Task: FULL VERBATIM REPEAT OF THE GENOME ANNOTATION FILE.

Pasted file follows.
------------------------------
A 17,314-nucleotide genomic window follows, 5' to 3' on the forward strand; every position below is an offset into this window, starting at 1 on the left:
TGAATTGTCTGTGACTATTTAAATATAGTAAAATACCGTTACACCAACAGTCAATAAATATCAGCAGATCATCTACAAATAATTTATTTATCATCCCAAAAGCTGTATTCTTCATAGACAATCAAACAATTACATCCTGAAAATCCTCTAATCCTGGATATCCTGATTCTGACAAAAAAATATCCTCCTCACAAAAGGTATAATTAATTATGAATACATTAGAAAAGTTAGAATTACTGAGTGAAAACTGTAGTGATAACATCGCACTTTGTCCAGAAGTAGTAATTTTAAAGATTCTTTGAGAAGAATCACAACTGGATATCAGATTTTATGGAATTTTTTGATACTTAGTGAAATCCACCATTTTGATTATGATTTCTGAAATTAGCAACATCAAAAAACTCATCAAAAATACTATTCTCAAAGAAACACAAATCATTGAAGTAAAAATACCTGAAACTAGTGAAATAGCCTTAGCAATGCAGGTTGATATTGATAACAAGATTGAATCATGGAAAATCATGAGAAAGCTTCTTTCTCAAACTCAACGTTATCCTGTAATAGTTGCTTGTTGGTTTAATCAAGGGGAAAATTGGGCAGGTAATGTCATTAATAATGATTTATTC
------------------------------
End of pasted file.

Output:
A 17,314-nucleotide genomic window follows, 5' to 3' on the forward strand; every position below is an offset into this window, starting at 1 on the left:
TGAATTGTCTGTGACTATTTAAATATAGTAAAATACCGTTACACCAACAGTCAATAAATATCAGCAGATCATCTACAAATAATTTATTTATCATCCCAAAAGCTGTATTCTTCATAGACAATCAAACAATTACATCCTGAAAATCCTCTAATCCTGGATATCCTGATTCTGACAAAAAAATATCCTCCTCACAAAAGGTATAATTAATTATGAATACATTAGAAAAGTTAGAATTACTGAGTGAAAACTGTAGTGATAACATCGCACTTTGTCCAGAAGTAGTAATTTTAAAGATTCTTTGAGAAGAATCACAACTGGATATCAGATTTTATGGAATTTTTTGATACTTAGTGAAATCCACCATTTTGATTATGATTTCTGAAATTAGCAACATCAAAAAACTCATCAAAAATACTATTCTCAAAGAAACACAAATCATTGAAGTAAAAATACCTGAAACTAGTGAAATAGCCTTAGCAATGCAGGTTGATATTGATAACAAGATTGAATCATGGAAAATCATGAGAAAGCTTCTTTCTCAAACTCAACGTTATCCTGTAATAGTTGCTTGTTGGTTTAATCAAGGGGAAAATTGGGCAGGTAATGTCATTAATAATGATTTATTC